• In Microsoft Windows Explorer, at first glance it appears that I can accept changes file by file, one file at a time, while in the Pending Changes View, I have to accept an entire change set, which could have more than one file. However, it only appears to be so. Even in the Microsoft Windows Explorer view, when I try to accept changes for a file that is part of a change set with other files, I get a warning message.
  • In Microsoft Windows Explorer, to relate a changed file to its change set or to its associated work item, I must use the Show History option. Alternatively, I can right-click a file and click Related Work Items > Associate. In the Pending Changes view, the display starts from a change set and drills down to a file.

A word here about comparing files. If I do not want to use the default comparison editor of the Shell client (I didn’t!), I can specify that another comparison tool be used. To do so, I clicked the Manage Preferences option in the Shell Control Panel and then used the Compare Tools options to specify my favorite tool.

Note to blog reader

– Do not change any of the arguments in any of the fields of the Compare Tools panel unless you are using the Custom option in the External Compare Tool to Use field.

– If you are working in a Windows 7 environment, ensure that the default location on the Preferences page is the same as the actual location of the executable file of your preferred comparison editor.


The complete set of steps to get anyone started with source control operations are these:

  1. Install Rational Team Concert Shell.
  2. Connect to a repository.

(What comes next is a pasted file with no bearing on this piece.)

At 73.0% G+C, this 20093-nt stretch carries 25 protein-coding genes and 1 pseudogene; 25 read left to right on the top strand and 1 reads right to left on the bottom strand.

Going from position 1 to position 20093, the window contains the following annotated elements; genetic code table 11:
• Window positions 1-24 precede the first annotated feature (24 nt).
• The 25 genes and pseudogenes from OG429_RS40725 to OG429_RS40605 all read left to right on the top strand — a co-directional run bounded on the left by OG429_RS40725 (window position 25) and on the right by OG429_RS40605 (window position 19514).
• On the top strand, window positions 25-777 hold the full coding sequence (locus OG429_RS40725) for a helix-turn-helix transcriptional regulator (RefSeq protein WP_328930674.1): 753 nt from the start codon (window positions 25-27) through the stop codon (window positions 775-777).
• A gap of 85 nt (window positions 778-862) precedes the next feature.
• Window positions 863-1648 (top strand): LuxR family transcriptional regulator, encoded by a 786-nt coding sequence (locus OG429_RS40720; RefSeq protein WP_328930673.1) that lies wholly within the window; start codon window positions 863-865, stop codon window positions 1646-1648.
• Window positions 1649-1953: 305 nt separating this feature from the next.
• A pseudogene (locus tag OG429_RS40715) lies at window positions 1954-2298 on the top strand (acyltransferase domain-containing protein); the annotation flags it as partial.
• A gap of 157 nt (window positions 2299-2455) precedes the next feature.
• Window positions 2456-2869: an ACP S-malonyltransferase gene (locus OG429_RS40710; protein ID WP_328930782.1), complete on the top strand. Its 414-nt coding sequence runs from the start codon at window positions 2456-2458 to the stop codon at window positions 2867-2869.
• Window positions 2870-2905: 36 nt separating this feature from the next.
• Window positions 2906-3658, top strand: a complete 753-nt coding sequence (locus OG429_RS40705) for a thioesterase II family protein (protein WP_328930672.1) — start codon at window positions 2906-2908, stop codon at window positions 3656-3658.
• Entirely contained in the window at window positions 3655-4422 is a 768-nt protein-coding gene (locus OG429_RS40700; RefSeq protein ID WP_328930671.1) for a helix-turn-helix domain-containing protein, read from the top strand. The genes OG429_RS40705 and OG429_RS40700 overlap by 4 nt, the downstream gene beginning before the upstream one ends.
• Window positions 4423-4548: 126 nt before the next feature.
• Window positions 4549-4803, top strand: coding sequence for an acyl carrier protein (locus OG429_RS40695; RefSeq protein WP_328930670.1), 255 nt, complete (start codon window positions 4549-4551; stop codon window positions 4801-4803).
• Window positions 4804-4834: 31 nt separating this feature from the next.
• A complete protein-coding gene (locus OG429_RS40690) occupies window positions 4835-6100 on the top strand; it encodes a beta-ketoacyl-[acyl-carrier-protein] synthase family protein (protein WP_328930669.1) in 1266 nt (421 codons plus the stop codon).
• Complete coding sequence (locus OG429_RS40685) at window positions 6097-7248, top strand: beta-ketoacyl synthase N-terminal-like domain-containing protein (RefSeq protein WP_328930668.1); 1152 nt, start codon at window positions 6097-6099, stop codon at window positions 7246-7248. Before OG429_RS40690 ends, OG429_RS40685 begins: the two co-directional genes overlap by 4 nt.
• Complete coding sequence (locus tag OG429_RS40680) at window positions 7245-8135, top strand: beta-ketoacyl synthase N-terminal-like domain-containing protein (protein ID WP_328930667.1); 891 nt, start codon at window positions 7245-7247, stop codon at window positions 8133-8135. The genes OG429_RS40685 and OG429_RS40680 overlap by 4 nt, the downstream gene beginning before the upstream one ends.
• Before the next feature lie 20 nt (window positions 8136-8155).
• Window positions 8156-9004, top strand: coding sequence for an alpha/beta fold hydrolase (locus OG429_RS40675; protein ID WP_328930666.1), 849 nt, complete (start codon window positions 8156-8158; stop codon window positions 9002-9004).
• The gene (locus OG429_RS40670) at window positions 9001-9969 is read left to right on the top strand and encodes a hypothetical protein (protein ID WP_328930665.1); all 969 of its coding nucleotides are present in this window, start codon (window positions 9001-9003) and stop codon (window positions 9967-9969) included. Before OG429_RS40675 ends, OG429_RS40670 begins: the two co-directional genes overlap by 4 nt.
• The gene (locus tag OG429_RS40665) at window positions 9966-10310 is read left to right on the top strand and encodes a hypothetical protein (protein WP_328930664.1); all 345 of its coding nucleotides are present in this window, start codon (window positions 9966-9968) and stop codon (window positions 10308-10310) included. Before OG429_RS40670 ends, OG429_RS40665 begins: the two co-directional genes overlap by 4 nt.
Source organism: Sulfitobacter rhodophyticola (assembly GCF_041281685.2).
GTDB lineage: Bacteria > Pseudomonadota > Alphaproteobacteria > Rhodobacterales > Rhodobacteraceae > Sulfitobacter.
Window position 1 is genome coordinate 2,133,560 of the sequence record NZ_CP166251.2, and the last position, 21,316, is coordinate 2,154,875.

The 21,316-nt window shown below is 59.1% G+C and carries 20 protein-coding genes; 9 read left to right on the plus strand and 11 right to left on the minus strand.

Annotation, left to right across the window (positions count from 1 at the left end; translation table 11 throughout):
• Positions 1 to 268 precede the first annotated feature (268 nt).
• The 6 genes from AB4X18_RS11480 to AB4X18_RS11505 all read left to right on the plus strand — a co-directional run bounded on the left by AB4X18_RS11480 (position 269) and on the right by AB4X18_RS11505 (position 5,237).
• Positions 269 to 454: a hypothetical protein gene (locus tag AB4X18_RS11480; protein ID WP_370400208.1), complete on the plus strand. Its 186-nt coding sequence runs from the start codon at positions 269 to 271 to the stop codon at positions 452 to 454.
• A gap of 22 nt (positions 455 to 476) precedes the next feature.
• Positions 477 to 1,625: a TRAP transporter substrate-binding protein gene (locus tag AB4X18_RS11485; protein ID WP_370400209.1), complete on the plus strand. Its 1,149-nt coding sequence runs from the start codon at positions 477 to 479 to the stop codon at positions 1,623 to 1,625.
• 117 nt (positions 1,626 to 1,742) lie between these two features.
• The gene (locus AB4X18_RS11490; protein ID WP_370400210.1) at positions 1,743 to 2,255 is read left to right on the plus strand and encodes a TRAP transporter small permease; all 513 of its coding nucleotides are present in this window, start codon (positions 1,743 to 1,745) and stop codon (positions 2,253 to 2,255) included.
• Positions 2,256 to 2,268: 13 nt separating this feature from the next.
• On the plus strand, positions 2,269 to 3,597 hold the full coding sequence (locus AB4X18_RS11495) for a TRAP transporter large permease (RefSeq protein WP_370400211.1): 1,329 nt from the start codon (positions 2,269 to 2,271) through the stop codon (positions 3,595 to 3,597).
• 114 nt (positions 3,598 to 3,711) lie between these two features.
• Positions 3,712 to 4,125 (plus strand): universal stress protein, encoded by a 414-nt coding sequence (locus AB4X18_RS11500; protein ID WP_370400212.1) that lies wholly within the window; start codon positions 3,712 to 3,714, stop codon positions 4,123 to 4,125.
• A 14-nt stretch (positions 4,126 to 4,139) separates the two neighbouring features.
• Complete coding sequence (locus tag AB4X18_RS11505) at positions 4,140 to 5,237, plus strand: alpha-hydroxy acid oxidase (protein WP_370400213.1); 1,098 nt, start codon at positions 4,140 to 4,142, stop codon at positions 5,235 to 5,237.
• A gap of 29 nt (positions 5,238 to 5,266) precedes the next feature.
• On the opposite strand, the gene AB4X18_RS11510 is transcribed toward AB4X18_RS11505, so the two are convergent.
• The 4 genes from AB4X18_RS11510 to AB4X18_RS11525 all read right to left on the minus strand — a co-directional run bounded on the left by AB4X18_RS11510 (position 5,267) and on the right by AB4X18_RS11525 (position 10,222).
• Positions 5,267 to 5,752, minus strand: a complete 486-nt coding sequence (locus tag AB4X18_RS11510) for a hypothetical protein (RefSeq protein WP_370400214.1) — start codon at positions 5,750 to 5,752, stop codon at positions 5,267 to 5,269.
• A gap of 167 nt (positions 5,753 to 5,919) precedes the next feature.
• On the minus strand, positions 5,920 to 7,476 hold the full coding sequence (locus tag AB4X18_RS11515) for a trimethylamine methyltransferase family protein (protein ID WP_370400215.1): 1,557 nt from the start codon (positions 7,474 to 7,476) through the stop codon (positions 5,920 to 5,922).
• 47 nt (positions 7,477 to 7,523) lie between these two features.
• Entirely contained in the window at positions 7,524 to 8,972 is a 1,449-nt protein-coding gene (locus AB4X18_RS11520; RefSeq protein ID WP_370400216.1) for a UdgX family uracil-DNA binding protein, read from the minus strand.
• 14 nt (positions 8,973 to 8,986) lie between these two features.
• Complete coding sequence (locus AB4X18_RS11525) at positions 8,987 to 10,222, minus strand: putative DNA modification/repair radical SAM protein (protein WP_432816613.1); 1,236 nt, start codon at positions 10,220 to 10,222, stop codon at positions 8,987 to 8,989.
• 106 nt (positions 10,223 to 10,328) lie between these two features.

3. Load a component from the repository workspace.
  4. Specify a location on your computer where the repository files are to be put. This location is the sandbox.
  5. Make sure that the Pending Changes View option is enabled.
  6. Optional: Specify a comparison tool to be used for comparing changes between two files.
  7. Make sure that a sandbox is specified as the current sandbox.

Then, see which files have incoming changes, see what the changes are, accept the changes, and start working with the files.

User wishlist

Would it not be nice if the last used sandbox is automatically taken as the current sandbox
when the Shell client is opened again?

Random question, and answer thereto

If all that I need to do is take files from a team repository, modify them, and put them back into the repository, how is Rational Team Concert Shell different from the Rational Team Concert client for Eclipse IDE and the web client?

All three clients have the options to download files from and upload modified files to the team repository. All three clients can be used to share new files and folders with the team. Files can be locked and unlocked in all three clients.

What the web client does not have is an in-built option to compare two files before merging the changes or downloading the file by overwriting an existing one.

Anindita Basu
IBM Rational